Shop Now
Dropdown Petlab Image
Menu IconOur Story
Get $10
PetLab Search Icon
PetLab Cart Icon


Refer, Get $10
  • Home
  • Learn
  • Blog

Do Dogs Have Belly Buttons?

April 29, 2022 | 3 min read

Updated April 29, 2022

By Sarah Milton


Published: April 29, 2022
Updated: May 12, 2023

Summary: In this blog, we’ll discover if dogs have a belly button. We’ll learn what a belly button is, whether a dog has one, and the indications of a hernia in dogs…

What Are Belly Buttons?

A belly button (also known as a navel or an umbilicus) is where the umbilical cord was located during gestation in the womb. The umbilical cord starts at the placenta in the mother and enters through the middle area of the belly of the baby and nutrients travel from mother to child through it. When the umbilical cord is cut after birth, it takes a few days for the remainder to fall off naturally by itself. After this, you’re left with a belly button - essentially a scar - that comes in all shapes and sizes. 

Do Dogs Have Belly Buttons?

Yes, dogs have belly buttons! All placental mammals (apart from marsupials, like a kangaroo) do! If you’re fed via an umbilical cord when you’re developing in the womb, you’re a placental mammal - which dogs are. A mama dog will either cut the umbilical cord with her teeth after birth or a human may assist. Either way, the pup will be left with a small scar - the belly button. 

The belly button on a canine is usually located in the middle of the abdomen, just below a dog’s rib cage where the tufts of hair meet. It often appears as a vertical scar, but can also look like a rosette style scar, an oval, a wrinkle of skin, or even just a slightly darker patch of skin. The belly button on a dog is easier to find on shorter and lighter-haired dogs, and more tricky to locate on very fluffy, dark-haired pooches.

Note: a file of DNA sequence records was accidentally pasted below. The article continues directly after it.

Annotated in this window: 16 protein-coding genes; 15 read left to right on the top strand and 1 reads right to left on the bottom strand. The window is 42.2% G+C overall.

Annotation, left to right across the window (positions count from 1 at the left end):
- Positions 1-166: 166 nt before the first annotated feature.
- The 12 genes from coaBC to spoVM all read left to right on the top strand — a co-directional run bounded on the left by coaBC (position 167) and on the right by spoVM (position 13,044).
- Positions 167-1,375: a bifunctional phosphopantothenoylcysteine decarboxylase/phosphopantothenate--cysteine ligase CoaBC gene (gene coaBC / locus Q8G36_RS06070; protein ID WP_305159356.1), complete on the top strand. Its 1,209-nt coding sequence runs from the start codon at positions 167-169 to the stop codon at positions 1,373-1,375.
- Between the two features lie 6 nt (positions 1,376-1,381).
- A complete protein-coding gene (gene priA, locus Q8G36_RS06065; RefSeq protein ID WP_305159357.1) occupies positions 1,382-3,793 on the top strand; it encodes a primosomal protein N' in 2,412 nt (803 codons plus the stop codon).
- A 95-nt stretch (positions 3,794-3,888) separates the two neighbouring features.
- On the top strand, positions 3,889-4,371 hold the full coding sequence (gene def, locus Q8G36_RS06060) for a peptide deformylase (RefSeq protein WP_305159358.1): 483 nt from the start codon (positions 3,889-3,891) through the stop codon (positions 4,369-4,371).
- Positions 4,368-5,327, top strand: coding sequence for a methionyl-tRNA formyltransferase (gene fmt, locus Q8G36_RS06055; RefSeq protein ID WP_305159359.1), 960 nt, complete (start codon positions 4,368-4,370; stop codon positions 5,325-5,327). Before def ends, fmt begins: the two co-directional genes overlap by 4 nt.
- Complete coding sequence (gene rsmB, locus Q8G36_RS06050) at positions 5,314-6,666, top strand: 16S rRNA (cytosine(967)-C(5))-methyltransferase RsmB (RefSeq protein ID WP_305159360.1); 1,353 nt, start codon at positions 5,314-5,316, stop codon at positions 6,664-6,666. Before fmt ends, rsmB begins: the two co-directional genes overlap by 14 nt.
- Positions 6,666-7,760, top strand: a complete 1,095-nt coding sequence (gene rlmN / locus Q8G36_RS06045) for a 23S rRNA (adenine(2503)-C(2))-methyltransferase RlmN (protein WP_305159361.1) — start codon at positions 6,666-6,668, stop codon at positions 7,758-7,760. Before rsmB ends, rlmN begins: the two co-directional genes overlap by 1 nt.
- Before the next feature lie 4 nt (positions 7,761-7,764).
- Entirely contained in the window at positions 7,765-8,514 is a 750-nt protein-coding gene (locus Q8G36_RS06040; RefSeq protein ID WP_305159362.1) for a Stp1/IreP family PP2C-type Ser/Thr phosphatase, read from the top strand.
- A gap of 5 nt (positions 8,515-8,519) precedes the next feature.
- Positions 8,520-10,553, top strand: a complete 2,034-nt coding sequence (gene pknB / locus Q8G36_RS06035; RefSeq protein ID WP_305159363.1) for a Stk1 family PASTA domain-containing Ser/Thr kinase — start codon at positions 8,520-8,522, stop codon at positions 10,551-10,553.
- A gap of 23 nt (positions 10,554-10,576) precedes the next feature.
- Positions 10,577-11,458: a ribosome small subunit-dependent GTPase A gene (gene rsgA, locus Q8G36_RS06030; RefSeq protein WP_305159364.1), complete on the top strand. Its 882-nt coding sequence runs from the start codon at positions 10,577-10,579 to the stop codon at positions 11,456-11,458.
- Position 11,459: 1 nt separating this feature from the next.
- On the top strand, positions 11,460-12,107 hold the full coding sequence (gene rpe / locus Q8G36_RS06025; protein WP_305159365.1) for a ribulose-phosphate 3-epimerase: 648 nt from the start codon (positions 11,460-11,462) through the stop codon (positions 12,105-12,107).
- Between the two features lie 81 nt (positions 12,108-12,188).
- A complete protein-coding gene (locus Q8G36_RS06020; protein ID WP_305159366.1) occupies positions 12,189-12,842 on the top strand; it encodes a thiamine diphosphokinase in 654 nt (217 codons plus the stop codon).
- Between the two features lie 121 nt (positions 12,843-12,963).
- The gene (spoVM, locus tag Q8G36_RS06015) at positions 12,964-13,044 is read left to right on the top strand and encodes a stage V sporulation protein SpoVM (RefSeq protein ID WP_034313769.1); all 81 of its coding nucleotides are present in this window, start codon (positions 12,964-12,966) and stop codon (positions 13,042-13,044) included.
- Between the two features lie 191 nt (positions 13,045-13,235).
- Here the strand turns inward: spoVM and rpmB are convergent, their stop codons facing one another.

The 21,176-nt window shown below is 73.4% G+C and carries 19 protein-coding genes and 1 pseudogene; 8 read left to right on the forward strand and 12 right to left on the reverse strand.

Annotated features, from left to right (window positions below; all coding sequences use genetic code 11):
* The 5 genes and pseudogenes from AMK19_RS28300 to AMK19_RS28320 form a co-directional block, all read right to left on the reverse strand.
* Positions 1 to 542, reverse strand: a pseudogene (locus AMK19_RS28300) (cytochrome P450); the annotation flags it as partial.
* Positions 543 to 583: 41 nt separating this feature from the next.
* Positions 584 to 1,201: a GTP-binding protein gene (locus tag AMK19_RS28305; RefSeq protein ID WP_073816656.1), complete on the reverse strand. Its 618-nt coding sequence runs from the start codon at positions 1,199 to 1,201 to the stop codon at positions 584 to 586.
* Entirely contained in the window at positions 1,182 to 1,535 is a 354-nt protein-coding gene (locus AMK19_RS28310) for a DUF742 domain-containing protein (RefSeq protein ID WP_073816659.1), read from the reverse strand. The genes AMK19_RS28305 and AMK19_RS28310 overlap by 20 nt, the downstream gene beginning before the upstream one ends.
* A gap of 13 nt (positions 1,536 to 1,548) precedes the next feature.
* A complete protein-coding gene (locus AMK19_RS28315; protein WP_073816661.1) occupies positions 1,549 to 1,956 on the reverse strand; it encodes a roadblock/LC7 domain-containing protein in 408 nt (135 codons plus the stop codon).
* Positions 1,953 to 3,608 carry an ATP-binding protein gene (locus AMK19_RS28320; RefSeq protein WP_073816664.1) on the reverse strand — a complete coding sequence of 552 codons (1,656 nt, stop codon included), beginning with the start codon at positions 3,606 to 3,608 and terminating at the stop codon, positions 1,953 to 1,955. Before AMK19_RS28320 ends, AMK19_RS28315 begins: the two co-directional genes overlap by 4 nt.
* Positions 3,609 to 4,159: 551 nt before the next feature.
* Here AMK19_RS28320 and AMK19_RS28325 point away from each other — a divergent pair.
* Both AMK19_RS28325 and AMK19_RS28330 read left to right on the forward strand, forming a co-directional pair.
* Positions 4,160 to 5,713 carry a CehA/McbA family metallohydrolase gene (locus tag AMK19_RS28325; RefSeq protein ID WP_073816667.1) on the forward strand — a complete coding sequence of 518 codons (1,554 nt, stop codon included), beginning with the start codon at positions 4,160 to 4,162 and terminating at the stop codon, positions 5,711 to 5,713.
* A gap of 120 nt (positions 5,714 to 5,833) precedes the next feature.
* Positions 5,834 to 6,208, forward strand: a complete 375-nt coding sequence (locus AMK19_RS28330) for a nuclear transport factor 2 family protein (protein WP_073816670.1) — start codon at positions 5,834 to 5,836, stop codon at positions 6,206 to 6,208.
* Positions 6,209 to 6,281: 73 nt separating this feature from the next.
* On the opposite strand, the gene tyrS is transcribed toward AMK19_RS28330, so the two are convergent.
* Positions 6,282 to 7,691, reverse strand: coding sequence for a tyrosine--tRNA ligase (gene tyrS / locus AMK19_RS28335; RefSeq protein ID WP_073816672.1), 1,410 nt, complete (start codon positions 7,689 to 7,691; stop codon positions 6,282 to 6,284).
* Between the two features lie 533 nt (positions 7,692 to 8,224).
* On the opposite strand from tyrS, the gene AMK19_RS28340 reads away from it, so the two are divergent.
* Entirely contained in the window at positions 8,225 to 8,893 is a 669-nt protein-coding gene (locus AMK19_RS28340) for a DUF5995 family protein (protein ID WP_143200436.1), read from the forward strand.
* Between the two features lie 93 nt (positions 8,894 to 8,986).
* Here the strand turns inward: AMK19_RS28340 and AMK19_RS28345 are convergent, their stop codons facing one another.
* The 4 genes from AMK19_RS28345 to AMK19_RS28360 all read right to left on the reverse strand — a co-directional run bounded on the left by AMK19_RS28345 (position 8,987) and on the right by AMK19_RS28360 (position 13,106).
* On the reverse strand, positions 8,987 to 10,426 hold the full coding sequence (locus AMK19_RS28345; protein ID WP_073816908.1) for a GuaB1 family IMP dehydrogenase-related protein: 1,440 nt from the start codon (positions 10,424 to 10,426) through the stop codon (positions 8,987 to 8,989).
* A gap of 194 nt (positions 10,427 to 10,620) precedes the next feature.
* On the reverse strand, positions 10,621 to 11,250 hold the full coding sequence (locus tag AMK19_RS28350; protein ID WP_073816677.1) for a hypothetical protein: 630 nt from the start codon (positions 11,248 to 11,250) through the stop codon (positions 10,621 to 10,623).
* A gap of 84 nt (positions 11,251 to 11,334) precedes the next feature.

A dog’s belly button is usually more discreet than a human’s - you won’t find an “innie” or an “outie” on a canine. It’s thought this is the case because the umbilical cord is so much smaller for a puppy than a human baby. Dogs typically pay very little attention to their belly button too. 

However, if you find a bulge in the navel area of a puppy, or it seems as if it’s sticking out, this can indicate an umbilical hernia which is usually caused by the umbilical cord not being cut cleanly, properly, or correctly. It’s not life-threatening, but it won’t heal properly by itself so a veterinarian should repair it for your pup. If you find a bulge in this area in an older dog, get them looked at by their vet right away to rule out anything sinister. 

Hernias can occur in any breed of dog but are most common in Airedale Terriers, Beagles, Pekingese, and Basenjis.


Author Nelson, Jennifer “Do Dogs Have Belly Buttons?” Southern Living via Yahoo!, Sep. 03 2021

“Do Dogs Have Belly Buttons?” Jug Dog

heart icon

Thanks for reading


instagram icontwitter icon
Sarah Milton

Authored By

Sarah Milton

Comes from a family of animal lovers and got to grow up with a menagerie of pets! I believe owning a pet is a privilege and I love researching and creating informative, fun content for fellow pet owners to help their furry friends have the happiest and healthiest lives. When I’m not writing blogs, you can find me sharing a walk with my pet dachshund or at a yoga class!




Join Our Mailing List For Pupdates & Access To Special Discounts!



  • About Us
  • Order Tracking
  • Contact Us
  • Careers
ADA Site Compliance-Accessibility Policy

Pay Securely With

visa image

© 2023 PetLab Co.

The information contained within this site is not intended as a substitute for professional medical or veterinary advice. PetLab Co. is not intended to diagnose, treat, cure or prevent any disease. If your pet has, or you suspect your pet has any medical condition, you are urged to consult your veterinarian. Medical conditions can only be diagnosed by a licensed veterinarian. These statements have not been evaluated by the Food and Drug Administration. Results May Vary. Not intended for human consumption. Please consult your veterinarian regarding any change in treatment or supplementation.
*In Amazon Pet Health Category in 2022